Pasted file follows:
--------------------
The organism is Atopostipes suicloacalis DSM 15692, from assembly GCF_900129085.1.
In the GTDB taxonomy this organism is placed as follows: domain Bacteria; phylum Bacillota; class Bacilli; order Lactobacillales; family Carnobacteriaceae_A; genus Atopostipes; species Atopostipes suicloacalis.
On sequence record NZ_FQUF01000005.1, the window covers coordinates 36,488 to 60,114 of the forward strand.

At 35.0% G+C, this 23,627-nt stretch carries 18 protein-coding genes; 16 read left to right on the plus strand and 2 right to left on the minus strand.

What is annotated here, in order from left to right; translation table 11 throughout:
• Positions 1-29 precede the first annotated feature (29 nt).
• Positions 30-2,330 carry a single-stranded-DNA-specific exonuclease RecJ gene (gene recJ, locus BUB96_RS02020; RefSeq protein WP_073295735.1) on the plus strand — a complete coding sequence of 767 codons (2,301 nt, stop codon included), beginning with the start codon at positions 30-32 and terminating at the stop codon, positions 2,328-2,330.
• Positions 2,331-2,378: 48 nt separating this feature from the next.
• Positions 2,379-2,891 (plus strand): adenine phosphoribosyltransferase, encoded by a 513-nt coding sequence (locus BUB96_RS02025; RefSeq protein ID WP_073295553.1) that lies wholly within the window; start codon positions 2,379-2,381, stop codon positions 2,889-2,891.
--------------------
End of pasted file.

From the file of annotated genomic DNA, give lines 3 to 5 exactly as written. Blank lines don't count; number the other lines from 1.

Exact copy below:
On sequence record NZ_FQUF01000005.1, the window covers coordinates 36,488 to 60,114 of the forward strand.

At 35.0% G+C, this 23,627-nt stretch carries 18 protein-coding genes; 16 read left to right on the plus strand and 2 right to left on the minus strand.

What is annotated here, in order from left to right; translation table 11 throughout: